Hues and hurry: Children design colorful cars, hope for top speed - The Daily Reporter

Hues and hurry: Children design colorful cars, hope for top speed – The Daily Reporter

AWANA leaders and parents take a group picture of the Sparks age group of racers during the Feb. 12 AWANA Grand Prix. Children in the program at Brandywine Community Church gathered there to race wooden derby-style cars they had decorated.
Anne Durham Smith | Daily Reporter

GREENFIELD — Some people look at the block of wood and envision a racecar.

Three-year-old Brooklyn White looked at it and envisioned a watermelon.

“She just said, ‘Dad, I want a watermelon,’” Adam White said. So he cut the block at an angle to suggest a slice of watermelon. Brooklyn was satisfied by that and proceeded to paint it a deep, almost lavender, pink. It became a deep-pink blur and bested the rest of the field Feb. 12 in the AWANA Grand Prix at Brandywine Community Church.

“It was her car, her deal,” Adam said. “All I did was cut it in half.”

Children in the weekly AWANA program at the church decorate wooden cars — stock cars, Indy-style cars, trucks or free-form shapes from a wooden block — and race them on a metal inclined track each year in the Grand Prix. This year’s event was postponed from Feb. 5 because of weather. Up for grabs are first-, second- and third-place trophies for speed in age group categories for speed or overall design trophies.

Brooklyn’s car won not only the youngest age group, where she was the only girl competing, but also the overall race at the end when the three age-group winners face off.

“It’s funny,” said Adam, who was there with wife Chelsy watching their children race. “She has two older brothers racing, and she doesn’t think anything about it.”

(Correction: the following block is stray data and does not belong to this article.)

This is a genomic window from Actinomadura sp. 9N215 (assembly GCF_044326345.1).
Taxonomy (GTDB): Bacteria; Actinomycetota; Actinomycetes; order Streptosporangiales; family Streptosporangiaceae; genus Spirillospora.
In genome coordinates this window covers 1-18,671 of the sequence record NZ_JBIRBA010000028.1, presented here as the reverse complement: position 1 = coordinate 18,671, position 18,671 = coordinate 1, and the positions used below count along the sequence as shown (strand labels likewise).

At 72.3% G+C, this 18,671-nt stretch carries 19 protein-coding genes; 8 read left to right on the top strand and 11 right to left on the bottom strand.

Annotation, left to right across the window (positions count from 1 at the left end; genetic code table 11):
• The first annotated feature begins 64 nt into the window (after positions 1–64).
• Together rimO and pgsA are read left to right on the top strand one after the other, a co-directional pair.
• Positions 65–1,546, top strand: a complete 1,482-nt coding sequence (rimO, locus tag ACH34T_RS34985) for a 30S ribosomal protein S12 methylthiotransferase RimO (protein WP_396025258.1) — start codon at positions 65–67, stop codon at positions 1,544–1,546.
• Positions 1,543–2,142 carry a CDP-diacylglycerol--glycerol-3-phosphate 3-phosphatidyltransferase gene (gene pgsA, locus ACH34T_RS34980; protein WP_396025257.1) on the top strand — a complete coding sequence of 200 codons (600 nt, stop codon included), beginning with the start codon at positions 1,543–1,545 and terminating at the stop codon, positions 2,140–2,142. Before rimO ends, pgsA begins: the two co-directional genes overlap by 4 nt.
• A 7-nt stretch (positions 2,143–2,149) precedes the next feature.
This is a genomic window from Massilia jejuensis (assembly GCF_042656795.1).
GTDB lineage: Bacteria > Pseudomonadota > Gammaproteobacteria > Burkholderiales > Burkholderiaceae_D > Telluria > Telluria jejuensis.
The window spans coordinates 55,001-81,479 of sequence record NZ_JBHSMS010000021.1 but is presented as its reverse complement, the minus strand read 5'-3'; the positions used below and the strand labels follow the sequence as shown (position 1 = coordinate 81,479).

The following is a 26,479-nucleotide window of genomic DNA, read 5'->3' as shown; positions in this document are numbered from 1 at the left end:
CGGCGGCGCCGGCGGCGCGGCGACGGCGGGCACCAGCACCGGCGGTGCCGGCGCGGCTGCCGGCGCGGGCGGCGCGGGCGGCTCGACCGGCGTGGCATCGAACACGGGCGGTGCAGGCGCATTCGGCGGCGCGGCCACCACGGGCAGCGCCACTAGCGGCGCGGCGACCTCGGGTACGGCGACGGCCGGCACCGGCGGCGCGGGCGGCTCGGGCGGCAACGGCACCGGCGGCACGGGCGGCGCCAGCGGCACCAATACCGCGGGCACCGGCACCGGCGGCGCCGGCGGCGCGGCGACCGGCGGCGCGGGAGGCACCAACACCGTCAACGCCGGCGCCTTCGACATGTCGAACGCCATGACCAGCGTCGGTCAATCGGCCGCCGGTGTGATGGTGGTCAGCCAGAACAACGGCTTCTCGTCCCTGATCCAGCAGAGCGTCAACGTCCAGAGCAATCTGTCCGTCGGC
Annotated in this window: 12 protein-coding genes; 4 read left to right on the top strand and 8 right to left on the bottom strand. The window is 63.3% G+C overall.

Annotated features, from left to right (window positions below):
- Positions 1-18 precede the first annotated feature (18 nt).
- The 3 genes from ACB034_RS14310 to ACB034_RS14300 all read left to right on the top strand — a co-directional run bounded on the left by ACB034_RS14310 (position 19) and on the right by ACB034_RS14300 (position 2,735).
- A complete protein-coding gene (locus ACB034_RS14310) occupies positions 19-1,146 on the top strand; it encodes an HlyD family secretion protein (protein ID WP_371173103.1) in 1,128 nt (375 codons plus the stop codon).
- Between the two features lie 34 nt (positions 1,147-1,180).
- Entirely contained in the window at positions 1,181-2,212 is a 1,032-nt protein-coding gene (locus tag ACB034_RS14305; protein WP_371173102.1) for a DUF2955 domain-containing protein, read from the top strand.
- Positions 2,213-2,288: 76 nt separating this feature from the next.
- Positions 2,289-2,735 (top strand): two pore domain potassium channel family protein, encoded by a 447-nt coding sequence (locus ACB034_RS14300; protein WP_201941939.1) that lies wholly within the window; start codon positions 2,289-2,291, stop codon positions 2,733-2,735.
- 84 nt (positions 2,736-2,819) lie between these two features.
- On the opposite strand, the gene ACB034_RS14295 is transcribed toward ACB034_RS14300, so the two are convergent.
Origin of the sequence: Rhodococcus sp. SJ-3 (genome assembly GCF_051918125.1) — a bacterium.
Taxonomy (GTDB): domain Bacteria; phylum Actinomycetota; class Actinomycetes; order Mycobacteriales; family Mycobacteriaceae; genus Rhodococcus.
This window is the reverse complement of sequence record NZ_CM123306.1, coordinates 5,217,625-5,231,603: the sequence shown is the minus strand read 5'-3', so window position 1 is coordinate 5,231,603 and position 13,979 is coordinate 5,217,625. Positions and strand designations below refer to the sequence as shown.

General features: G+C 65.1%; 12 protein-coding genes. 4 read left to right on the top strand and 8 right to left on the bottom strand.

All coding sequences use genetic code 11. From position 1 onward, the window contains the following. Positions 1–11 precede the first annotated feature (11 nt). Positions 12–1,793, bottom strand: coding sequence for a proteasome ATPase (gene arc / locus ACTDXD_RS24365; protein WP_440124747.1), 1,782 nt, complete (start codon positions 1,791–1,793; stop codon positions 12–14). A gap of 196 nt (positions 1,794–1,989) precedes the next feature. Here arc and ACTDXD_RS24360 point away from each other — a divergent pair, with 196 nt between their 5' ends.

Brooklyn is in her first year of AWANA, part of the youngest class, the Cubbies. Hudson Flink, however, is in his last year in the oldest AWANA class, T&T (Truth and Training). Since he plays percussion in his school band, he chose a musical theme for his car, painting it white and decorating it with black music notes.

Grand Prix cars need to weigh close to, but not more than, five ounces. That often involves gluing weights to a car; Hudson made sure to place his weights on the base of music notes “so it looked like it was part of the note.”

He can look back on past years of racing the cars, including the time that making weight meant drilling out a heavy wood knot within his car, which that year featured a combination Batman/Flash logo. “It was Swiss cheese” after that, he said.

Then there was the year his paint scheme didn’t go as planned, morphing into something that reminded him of a purplish-bluish slime blob. This time, reaching ideal car weight helped the aesthetic, and he won second place in design: “I accidentally made a smiley face with my weights.”

AWANA Commander Jeff Weiland has said the Grand Prix is a good opportunity for children to spend unplugged time working on a car design, often spending time with their parents as they get it ready for race day. He said it’s not an overtly spiritual event, but it helps children engage with the overall AWANA program, which does have that emphasis. Each week the age groups have a mix of a game, a Bible lesson and time to memorize Bible verses and work through a booklet.

Hudson said after the races, some of the T&T members gather in the corner of the gym for a little demolition derby, since there’s no reracing the same car next year.

Looking back on his years of preparing cars for the race, he said it had been a good experience: “I’ve really enjoyed it.”



Cubbies (3 to 5 years)

First: Brooklyn White

Second: Brigham Miller

Third: J.P. Flink

Sparks (Grades K-2)

First: Ella Wood

Second: Owen Wood

Third: Levi Miller

T&T (Grades 3-6)

First: Sam Davis

Second: Jack Flink

Third: Casey Smith


Grand Champion

Brooklyn White


First: Casey Smith

Second: Owen Pyles

Third: Broden White